Blog Tour - Review ★ The Lie by Karina Halle

The Lie by Karina Halle
Release date: Feb 15, 2016 

 
Their love led to a lie.

Their truth led to the end.

Scottish enigma Brigs McGregor is crawling out from the ashes. After losing his wife and son in a car accident - and, subsequently, his job - he's finally moving forward with his life, securing a prestigious teaching position at the University of London and starting a new chapter in the city. Slowly, but surely, he's pushing past the guilt and putting his tragic past behind him.

Until he sees her.

Natasha Trudeau once loved a man so much she thought she'd die without him. But their love was wrong, doomed from the start, and when their world crashed around them, Natasha was nearly buried in the rubble. It took years of moving on to forget him, and now that she's in London, she's ready to start over again.

Until she sees him.

Because some loves are too dangerous to ever rekindle.
And some loves are too powerful to ignore.
Can you ever have a second chance at a love that ruined you?


The Lie is a second-chance romance with a dark, forbidden twist.





Seconds into the book and I all ready felt my heart begin to squeeze. The prologue alone shattered my heart to bits. It is no joke. 
Luckily, Karina pieced it back together little by little as I went further into The Lie.

So Brigs McGregor was introduced in The Play and you get to see more of him in Winter Wishes. WW was sort of an introduction in itself for Brigs. We were given a vague and brief snippet of his haunting past, and really, that was but a crumb of his dark history.

Brigs lost his wife and only child in a car accident four years prior. Four years, he’s had to live with the guilt of causing it to the point where he became damaged beyond repair. Or so he thought.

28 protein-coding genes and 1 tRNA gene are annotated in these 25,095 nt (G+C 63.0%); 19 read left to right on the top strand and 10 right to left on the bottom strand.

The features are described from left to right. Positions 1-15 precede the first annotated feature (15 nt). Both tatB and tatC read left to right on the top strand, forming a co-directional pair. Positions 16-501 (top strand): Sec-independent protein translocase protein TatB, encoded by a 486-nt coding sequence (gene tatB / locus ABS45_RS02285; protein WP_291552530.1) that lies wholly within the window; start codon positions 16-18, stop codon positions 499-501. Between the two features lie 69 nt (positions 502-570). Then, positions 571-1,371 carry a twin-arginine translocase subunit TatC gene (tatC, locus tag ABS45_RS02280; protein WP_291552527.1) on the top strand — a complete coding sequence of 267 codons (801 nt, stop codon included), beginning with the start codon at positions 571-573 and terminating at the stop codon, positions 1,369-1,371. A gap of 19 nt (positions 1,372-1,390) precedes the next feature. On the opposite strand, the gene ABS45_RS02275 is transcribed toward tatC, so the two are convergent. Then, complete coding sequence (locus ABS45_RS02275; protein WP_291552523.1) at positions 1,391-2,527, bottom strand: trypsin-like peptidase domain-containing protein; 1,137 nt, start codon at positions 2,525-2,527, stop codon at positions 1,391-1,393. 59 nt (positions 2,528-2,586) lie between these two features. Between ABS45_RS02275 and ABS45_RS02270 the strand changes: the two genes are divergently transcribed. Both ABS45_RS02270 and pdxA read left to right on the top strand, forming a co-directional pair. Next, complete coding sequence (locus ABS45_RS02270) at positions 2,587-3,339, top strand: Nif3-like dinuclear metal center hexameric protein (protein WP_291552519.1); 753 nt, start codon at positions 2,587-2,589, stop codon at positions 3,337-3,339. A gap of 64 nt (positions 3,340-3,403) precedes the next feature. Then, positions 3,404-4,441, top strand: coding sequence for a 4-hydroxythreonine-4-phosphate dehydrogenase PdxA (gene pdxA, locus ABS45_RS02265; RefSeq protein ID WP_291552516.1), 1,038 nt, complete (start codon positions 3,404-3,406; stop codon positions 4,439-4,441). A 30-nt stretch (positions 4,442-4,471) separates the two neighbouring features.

His only crime was falling in love. He met a woman, Natasha Trudeau, who opened his eyes and revived his heart. The two were doomed before they could even begin. His marriage kept him from acting on his thoughts, but he couldn’t keep himself from feeling everything Natasha inspired. The consequence of their love was the unfortunate loss of his family. Brigs spiraled into a universe of self-loathing and grief, which caused him to cease communication from Natasha.

Years later, Brigs finally begins the healing process with the help of therapy and time. He moves to London and restarts his teaching career at Kings College. As he continues to put the pieces back, they’re jostled by Natasha’s sudden presence outside his classroom. He soon finds out he wasn’t the only one to suffer all those years ago.

Fair warning, there is a bit of cheating going on here. Primarily emotional cheating, although we don’t see too much of it. Personally, cheating doesn’t dissuade me from reading a book though I understand if it does for you. I do implore that you give this book a chance anyway, because this is a beautiful book you do not want to miss out on.
I thought The Play was out of this world, but The Lie just took over.